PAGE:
1 upvote
John C Tharp
By John C Tharp (4 weeks ago)

I don't think that it's so much optimized for shorter focal lengths as much as it is optimal between 200mm and 500mm; 150mm and 600mm are less optimal and require stopping down. This is typical 'budget' zoom behavior, and nothing to fault Tamron for here.

1 upvote
Ruy Penalva
By Ruy Penalva (4 weeks ago)

Resuming: A good trash.

1 upvote
RichRMA
By RichRMA (4 weeks ago)

Why do they optimize these lenses for use in the lower focal lengths? Does anyone really go around shooting at 150-200mm with such a lens? It would be far better to just make a 400-600mm f/5.6 and avoid the medium telephoto region completely.

10 upvotes
Jack Simpson
By Jack Simpson (4 weeks ago)

I'm guessing, so people can use their 18-200 > 250>270 lenses in conjunction with their 150-500>600 lenses :D

1 upvote
LV Moose
By LV Moose (4 weeks ago)

Other reviews I've seen indicate that this lens is at it's sharpest between 300-400 (and still decent at 500), decreasing toward the long and short ends. After MFA'd my copy is pretty impressive up to 550. Very nice Bang for the buck!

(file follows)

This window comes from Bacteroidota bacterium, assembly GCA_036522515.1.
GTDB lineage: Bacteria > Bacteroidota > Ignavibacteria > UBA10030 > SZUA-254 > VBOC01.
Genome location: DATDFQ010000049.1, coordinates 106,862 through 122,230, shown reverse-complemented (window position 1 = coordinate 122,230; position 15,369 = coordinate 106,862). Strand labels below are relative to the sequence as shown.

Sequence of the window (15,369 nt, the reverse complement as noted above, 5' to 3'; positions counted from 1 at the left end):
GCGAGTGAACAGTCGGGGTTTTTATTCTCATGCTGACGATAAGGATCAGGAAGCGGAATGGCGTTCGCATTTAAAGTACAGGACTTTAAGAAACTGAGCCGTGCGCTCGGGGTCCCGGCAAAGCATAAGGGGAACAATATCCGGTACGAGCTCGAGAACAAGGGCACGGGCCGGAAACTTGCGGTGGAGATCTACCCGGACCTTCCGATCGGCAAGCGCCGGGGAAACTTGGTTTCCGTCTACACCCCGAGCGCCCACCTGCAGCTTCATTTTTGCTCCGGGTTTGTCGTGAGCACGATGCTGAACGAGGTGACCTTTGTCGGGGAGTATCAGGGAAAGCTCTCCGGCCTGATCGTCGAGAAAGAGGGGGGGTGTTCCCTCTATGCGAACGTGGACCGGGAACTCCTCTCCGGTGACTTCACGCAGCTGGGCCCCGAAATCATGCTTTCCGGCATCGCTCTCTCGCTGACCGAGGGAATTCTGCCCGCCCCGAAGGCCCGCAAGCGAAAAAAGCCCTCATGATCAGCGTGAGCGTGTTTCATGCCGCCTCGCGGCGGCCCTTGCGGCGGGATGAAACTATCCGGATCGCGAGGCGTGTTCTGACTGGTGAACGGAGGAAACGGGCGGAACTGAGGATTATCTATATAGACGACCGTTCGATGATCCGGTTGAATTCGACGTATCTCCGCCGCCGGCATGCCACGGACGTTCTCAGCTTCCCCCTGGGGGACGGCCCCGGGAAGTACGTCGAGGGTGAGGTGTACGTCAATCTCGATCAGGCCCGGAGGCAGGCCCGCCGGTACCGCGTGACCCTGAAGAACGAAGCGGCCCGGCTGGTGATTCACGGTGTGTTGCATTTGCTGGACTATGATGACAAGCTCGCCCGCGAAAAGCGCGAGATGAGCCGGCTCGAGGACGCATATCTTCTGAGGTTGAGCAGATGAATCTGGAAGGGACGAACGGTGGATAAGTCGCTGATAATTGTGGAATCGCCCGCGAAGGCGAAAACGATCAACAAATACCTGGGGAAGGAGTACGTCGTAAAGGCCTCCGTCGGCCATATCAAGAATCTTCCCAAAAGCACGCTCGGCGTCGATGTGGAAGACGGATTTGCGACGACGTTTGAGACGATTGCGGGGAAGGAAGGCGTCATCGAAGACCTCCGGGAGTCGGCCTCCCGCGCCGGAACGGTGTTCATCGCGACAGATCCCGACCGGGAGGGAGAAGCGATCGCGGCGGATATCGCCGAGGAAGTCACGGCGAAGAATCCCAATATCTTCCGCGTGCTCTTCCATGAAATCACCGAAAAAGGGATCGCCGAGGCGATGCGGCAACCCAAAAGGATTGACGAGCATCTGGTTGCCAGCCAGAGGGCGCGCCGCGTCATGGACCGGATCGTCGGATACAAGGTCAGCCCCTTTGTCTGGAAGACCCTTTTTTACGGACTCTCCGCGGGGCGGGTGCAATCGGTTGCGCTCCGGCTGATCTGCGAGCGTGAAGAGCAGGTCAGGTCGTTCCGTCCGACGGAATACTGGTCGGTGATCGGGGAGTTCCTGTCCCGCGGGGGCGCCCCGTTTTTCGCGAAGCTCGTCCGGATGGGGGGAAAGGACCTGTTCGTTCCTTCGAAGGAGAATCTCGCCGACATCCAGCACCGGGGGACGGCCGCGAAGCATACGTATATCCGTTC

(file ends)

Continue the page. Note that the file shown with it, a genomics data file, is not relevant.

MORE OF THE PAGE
5 upvotes
forpetessake
By forpetessake (4 weeks ago)

Because the longer the FL, the more difficult to keep image circle from expanding and the resolution from degrading.

3 upvotes
Lan
By Lan (4 weeks ago)

A useful review; thank you!

As a matter of interest; are you going to publish your views on the AF and effectiveness of VC when you've had more time to test it?

Please :)

1 upvote
racketman
By racketman (4 weeks ago)

is this lens actually still for sale anywhere?

1 upvote
KentG
By KentG (4 weeks ago)

This lens is brand new not to be confused with anything made previously. It was only announced late in 2013.

1 upvote
thx1138
By thx1138 (4 weeks ago)

This lens has been suffering from focus issues on a wide range fo Canon cameras in servo mode. Many people have the returned the lens and reported the fault to Tamron. Tamron has denied any problem, yet apparently new firmware is being uploaded/released to address issues they deny exist.

I know people that have been waiting 4 months for lens to ship. It appears it been almost impossible to obtain the lens for a few months now. Tamron are handling the whole fiasco very badly.

1 upvote
steelhead3
By steelhead3 (4 weeks ago)

Only if your locked into the Canon system.

1 upvote
Jack Simpson
By Jack Simpson (4 weeks ago)

Hi R_M,